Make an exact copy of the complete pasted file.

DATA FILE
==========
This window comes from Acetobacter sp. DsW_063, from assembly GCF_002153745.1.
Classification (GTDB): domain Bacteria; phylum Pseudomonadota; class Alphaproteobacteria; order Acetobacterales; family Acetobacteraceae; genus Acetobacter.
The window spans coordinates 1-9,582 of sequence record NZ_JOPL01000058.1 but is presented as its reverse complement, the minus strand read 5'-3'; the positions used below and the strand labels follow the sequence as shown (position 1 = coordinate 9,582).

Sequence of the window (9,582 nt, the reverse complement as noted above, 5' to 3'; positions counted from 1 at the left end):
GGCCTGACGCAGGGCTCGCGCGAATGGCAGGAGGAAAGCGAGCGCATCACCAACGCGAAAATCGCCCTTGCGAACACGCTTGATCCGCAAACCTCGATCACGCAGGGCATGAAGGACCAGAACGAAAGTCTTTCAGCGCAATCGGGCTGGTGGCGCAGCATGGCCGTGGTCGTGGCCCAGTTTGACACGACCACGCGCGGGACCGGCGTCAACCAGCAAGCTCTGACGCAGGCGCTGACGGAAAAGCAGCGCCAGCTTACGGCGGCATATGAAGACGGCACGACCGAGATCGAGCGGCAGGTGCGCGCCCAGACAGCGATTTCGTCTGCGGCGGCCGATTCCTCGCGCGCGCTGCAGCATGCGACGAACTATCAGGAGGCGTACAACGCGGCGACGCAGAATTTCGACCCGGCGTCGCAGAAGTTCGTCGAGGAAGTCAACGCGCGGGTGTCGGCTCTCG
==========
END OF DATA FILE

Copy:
This window comes from Acetobacter sp. DsW_063, from assembly GCF_002153745.1.
Classification (GTDB): domain Bacteria; phylum Pseudomonadota; class Alphaproteobacteria; order Acetobacterales; family Acetobacteraceae; genus Acetobacter.
The window spans coordinates 1-9,582 of sequence record NZ_JOPL01000058.1 but is presented as its reverse complement, the minus strand read 5'-3'; the positions used below and the strand labels follow the sequence as shown (position 1 = coordinate 9,582).

Sequence of the window (9,582 nt, the reverse complement as noted above, 5' to 3'; positions counted from 1 at the left end):
GGCCTGACGCAGGGCTCGCGCGAATGGCAGGAGGAAAGCGAGCGCATCACCAACGCGAAAATCGCCCTTGCGAACACGCTTGATCCGCAAACCTCGATCACGCAGGGCATGAAGGACCAGAACGAAAGTCTTTCAGCGCAATCGGGCTGGTGGCGCAGCATGGCCGTGGTCGTGGCCCAGTTTGACACGACCACGCGCGGGACCGGCGTCAACCAGCAAGCTCTGACGCAGGCGCTGACGGAAAAGCAGCGCCAGCTTACGGCGGCATATGAAGACGGCACGACCGAGATCGAGCGGCAGGTGCGCGCCCAGACAGCGATTTCGTCTGCGGCGGCCGATTCCTCGCGCGCGCTGCAGCATGCGACGAACTATCAGGAGGCGTACAACGCGGCGACGCAGAATTTCGACCCGGCGTCGCAGAAGTTCGTCGAGGAAGTCAACGCGCGGGTGTCGGCTCTCG